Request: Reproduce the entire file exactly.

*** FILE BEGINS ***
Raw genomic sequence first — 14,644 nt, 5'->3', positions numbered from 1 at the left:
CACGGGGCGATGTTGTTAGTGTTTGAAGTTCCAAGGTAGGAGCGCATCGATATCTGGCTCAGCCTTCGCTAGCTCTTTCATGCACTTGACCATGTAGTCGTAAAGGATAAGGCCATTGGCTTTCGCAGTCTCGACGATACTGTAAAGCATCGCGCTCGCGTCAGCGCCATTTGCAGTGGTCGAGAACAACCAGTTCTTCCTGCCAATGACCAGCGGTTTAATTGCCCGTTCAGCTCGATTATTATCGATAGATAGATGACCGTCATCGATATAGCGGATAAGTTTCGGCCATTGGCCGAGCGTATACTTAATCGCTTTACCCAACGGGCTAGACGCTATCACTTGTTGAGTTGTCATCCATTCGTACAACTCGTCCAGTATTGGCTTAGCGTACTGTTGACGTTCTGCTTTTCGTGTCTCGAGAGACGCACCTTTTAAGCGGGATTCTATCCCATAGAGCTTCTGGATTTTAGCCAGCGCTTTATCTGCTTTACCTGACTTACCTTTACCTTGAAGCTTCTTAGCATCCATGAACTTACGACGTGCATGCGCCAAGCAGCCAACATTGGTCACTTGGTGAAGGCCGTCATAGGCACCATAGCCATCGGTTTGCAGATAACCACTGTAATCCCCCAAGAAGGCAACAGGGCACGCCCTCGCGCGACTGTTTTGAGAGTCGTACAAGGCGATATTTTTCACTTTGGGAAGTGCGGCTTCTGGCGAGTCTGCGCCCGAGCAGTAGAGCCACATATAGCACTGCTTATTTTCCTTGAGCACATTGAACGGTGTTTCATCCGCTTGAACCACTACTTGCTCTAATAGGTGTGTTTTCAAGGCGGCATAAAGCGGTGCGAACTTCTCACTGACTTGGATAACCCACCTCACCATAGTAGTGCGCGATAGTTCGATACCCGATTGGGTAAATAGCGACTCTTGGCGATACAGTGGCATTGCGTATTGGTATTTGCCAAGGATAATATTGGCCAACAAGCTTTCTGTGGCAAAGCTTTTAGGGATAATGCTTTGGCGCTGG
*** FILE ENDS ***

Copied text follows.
Raw genomic sequence first — 14,644 nt, 5'->3', positions numbered from 1 at the left:
CACGGGGCGATGTTGTTAGTGTTTGAAGTTCCAAGGTAGGAGCGCATCGATATCTGGCTCAGCCTTCGCTAGCTCTTTCATGCACTTGACCATGTAGTCGTAAAGGATAAGGCCATTGGCTTTCGCAGTCTCGACGATACTGTAAAGCATCGCGCTCGCGTCAGCGCCATTTGCAGTGGTCGAGAACAACCAGTTCTTCCTGCCAATGACCAGCGGTTTAATTGCCCGTTCAGCTCGATTATTATCGATAGATAGATGACCGTCATCGATATAGCGGATAAGTTTCGGCCATTGGCCGAGCGTATACTTAATCGCTTTACCCAACGGGCTAGACGCTATCACTTGTTGAGTTGTCATCCATTCGTACAACTCGTCCAGTATTGGCTTAGCGTACTGTTGACGTTCTGCTTTTCGTGTCTCGAGAGACGCACCTTTTAAGCGGGATTCTATCCCATAGAGCTTCTGGATTTTAGCCAGCGCTTTATCTGCTTTACCTGACTTACCTTTACCTTGAAGCTTCTTAGCATCCATGAACTTACGACGTGCATGCGCCAAGCAGCCAACATTGGTCACTTGGTGAAGGCCGTCATAGGCACCATAGCCATCGGTTTGCAGATAACCACTGTAATCCCCCAAGAAGGCAACAGGGCACGCCCTCGCGCGACTGTTTTGAGAGTCGTACAAGGCGATATTTTTCACTTTGGGAAGTGCGGCTTCTGGCGAGTCTGCGCCCGAGCAGTAGAGCCACATATAGCACTGCTTATTTTCCTTGAGCACATTGAACGGTGTTTCATCCGCTTGAACCACTACTTGCTCTAATAGGTGTGTTTTCAAGGCGGCATAAAGCGGTGCGAACTTCTCACTGACTTGGATAACCCACCTCACCATAGTAGTGCGCGATAGTTCGATACCCGATTGGGTAAATAGCGACTCTTGGCGATACAGTGGCATTGCGTATTGGTATTTGCCAAGGATAATATTGGCCAACAAGCTTTCTGTGGCAAAGCTTTTAGGGATAATGCTTTGGCGCTGG